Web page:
He was a supervillain in Batman Begins

Christopher Nolan tapped Tom Wilkinson for his first Batman movie, "Batman Begins," which came out in 2005. Wilkinson plays Carmine Falcone, the mafia boss of Gotham City, who is working with Dr. Jonathan Crane (Cillian Murphy) and Ra's al Ghul (Liam Neeson) to destroy Gotham (Falcone is only in it for the money, though). 

Falcone was the cellmate of Joe Chill (Richard Brake), the mugger who killed Bruce Wayne's (Christian Bale) parents, and Falcone deprives Wayne of revenge against Chill by having him whacked for testifying against him before Wayne can get to him. Falcone influences Wayne's decision to become Batman by telling him that real power comes from being feared. Later, he ends up committed to Arkham Asylum because he goes insane after being dosed with Scarecrow's fear gas.

Wilkinson speaks in an over-the-top New York accent in "Batman Begins," a choice that was amusingly parodied by comedian Stuart Laws.

Tom Wilkinson was a good guy in Michael Clayton

Tom Wilkinson earned his second Oscar nomination for his supporting turn in the beloved legal thriller "Michael Clayton." He plays Arthur Edens, an attorney at a law firm who suffers a nervous breakdown because he can no longer tolerate the morally bankrupt things he has to do as a defense attorney for corporations whose products kill people. He decides he's going to go public with the coverup, which is when the firm brings in the titular fixer, played by George Clooney, to deal with him. He opens the film with an unforgettable voiceover monologue. It's a rare role for Wilkinson where he's a bad guy who turns out to be good. Usually, it's the other way around.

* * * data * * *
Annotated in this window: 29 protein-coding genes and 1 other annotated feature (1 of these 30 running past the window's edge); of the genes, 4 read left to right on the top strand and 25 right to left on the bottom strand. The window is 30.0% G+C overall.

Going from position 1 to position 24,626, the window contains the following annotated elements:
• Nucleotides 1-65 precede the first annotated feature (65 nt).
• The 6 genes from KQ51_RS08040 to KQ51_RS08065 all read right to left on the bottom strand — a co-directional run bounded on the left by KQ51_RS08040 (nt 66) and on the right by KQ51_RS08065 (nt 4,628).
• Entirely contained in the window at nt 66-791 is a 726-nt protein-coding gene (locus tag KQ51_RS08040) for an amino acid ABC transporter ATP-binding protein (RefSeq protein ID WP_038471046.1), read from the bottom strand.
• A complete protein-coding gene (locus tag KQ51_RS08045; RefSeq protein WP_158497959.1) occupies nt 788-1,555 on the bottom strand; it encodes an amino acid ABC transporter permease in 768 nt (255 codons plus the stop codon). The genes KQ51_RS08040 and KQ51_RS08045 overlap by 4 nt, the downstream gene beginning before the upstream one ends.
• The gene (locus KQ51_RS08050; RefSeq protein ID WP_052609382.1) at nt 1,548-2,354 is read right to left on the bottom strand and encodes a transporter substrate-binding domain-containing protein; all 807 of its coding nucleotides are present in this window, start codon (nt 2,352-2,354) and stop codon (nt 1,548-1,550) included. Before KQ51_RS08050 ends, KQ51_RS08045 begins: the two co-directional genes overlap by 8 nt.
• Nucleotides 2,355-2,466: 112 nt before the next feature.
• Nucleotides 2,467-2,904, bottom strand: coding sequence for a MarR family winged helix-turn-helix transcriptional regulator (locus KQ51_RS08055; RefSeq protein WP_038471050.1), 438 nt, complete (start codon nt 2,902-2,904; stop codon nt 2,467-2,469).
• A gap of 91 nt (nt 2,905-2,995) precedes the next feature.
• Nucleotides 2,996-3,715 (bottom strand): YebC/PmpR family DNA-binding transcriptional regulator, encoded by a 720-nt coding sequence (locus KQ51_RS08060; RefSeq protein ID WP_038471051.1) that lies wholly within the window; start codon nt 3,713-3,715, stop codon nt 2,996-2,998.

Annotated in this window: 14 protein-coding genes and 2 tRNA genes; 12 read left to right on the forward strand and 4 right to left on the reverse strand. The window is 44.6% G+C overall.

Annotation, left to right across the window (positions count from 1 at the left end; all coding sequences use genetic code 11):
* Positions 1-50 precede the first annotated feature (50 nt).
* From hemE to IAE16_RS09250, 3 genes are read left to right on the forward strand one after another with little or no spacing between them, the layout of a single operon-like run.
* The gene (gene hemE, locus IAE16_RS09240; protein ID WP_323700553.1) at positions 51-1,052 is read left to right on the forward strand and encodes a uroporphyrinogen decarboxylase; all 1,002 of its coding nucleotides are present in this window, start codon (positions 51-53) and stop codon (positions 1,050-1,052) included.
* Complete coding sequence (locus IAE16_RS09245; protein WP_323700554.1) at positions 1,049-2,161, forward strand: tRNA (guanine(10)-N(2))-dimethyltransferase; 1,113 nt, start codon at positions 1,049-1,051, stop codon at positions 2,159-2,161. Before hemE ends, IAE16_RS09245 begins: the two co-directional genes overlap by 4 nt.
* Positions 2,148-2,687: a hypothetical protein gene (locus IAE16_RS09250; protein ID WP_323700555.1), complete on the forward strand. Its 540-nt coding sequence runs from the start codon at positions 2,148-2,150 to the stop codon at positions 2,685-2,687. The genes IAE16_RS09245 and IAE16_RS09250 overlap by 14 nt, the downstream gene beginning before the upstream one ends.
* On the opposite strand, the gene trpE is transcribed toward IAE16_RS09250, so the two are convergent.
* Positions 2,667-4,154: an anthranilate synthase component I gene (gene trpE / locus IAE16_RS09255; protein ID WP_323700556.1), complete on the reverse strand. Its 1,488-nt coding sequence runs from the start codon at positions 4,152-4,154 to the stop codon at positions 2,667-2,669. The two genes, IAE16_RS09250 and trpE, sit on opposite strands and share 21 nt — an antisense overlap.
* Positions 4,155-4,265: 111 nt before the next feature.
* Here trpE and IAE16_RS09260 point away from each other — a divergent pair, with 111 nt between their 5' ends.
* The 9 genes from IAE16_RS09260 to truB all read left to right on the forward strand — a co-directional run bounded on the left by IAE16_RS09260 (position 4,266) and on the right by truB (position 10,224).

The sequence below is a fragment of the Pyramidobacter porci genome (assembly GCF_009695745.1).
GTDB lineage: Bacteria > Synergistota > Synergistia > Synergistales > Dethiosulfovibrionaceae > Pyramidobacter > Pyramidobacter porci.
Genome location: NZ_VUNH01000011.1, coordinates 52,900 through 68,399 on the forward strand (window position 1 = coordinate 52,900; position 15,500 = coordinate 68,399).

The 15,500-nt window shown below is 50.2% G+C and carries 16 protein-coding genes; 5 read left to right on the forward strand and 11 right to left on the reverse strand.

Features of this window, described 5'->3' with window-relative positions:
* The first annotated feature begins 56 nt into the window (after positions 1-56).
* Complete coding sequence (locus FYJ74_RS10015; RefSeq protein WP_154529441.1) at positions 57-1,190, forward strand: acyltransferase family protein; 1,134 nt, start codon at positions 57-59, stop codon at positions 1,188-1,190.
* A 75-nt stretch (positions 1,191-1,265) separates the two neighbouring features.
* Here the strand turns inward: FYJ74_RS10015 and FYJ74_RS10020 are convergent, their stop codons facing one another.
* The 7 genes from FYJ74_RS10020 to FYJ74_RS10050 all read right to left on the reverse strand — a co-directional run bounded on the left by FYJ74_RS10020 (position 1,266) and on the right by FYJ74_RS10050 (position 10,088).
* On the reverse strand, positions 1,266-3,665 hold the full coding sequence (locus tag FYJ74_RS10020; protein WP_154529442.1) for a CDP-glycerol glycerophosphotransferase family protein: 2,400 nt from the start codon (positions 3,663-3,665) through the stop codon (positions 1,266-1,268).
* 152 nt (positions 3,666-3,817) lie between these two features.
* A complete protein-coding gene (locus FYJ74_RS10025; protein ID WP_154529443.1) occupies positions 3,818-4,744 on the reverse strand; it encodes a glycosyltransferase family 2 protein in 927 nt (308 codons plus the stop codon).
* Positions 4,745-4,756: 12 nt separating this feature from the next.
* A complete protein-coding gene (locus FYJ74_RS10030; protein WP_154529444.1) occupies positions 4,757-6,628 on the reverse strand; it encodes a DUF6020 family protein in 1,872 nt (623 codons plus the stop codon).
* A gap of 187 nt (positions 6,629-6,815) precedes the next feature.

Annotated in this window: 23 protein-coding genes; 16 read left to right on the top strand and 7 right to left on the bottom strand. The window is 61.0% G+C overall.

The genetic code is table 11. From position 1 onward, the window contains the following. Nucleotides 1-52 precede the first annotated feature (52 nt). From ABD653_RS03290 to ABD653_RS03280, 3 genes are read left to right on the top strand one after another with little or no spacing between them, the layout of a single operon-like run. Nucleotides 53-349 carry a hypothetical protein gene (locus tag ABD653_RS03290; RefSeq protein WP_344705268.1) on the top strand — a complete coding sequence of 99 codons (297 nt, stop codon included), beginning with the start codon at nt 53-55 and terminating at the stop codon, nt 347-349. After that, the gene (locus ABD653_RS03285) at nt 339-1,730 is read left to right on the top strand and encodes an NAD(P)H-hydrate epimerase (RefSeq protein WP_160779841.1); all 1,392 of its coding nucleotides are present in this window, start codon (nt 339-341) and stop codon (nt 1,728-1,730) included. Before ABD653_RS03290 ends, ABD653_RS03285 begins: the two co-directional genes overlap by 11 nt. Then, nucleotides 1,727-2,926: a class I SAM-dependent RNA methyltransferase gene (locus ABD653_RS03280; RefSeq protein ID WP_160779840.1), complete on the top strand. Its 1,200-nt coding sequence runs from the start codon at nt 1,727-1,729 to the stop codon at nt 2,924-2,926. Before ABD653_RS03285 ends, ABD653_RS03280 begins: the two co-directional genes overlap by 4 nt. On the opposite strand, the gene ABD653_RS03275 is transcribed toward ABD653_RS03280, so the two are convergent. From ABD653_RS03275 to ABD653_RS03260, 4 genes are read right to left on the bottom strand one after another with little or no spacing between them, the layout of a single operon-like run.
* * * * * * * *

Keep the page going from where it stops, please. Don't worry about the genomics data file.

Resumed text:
"Michael Clayton" is the seventh of the nine Best Picture Oscar nominees Tom Wilkinson has appeared in. The others are "In the Name of the Father," "Sense and Sensibility," "The Full Monty," "Shakespeare in Love," "In the Bedroom," "The Grand Budapest Hotel," and "Selma."

He was a Founding Father in John Adams

Tom Wilkinson won an Emmy and a Golden Globe in 2008 for his performance in the HBO historical limited series "John Adams." He plays Benjamin Franklin, who in his depiction is a rascally raconteur who constantly overshadows the title character, played by Paul Giamatti. In the show, he speaks with his natural British accent, which he doesn't in most of his films, and you wouldn't necessarily expect him to while playing an American icon. As he explained to W Magazine, the American revolutionaries considered themselves English, and nobody knows what Benjamin Franklin sounded like anyway.

Wilkinson doesn't look much like Ben Franklin, but as he observed to W, all an actor really needs to do is have "a bald head and long hair." And it makes a lot of sense for Wilkinson to play a technically British-American historical figure, as Wilkinson studied American history at the University of Kent in England.